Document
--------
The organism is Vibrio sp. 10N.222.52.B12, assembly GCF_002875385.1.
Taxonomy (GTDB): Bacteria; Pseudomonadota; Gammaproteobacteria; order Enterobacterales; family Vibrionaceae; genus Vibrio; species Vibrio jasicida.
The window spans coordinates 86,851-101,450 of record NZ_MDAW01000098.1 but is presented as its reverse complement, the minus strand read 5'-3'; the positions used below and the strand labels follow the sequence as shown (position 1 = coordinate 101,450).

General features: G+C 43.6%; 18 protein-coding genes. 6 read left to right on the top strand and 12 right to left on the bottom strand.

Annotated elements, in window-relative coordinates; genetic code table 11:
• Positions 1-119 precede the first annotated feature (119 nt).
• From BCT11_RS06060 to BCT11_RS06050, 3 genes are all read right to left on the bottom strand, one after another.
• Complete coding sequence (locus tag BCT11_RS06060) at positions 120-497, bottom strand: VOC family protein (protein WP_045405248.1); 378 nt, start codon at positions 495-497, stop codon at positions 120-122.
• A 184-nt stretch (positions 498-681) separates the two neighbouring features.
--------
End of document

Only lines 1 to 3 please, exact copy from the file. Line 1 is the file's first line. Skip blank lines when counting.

The organism is Vibrio sp. 10N.222.52.B12, assembly GCF_002875385.1.
Taxonomy (GTDB): Bacteria; Pseudomonadota; Gammaproteobacteria; order Enterobacterales; family Vibrionaceae; genus Vibrio; species Vibrio jasicida.
The window spans coordinates 86,851-101,450 of record NZ_MDAW01000098.1 but is presented as its reverse complement, the minus strand read 5'-3'; the positions used below and the strand labels follow the sequence as shown (position 1 = coordinate 101,450).